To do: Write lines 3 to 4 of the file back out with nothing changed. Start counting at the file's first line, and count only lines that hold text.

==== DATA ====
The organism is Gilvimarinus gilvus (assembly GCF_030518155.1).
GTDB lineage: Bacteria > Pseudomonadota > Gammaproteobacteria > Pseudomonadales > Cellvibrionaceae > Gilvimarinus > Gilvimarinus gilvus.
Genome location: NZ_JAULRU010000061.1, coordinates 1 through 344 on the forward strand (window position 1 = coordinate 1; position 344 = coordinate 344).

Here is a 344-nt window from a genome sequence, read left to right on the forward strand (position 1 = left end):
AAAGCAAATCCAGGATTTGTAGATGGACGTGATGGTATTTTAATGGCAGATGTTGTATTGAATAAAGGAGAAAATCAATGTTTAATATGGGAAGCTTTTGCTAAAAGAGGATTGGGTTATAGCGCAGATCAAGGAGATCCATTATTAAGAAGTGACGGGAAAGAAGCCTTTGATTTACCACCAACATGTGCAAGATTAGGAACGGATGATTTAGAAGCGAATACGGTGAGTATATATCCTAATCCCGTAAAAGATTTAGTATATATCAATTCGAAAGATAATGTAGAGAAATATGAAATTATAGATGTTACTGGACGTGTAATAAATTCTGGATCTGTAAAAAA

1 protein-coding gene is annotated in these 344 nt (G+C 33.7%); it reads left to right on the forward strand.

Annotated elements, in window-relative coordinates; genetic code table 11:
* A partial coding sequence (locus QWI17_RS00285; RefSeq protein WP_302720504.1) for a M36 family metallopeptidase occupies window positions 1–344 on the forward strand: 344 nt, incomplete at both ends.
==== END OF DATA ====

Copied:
Genome location: NZ_JAULRU010000061.1, coordinates 1 through 344 on the forward strand (window position 1 = coordinate 1; position 344 = coordinate 344).

Here is a 344-nt window from a genome sequence, read left to right on the forward strand (position 1 = left end):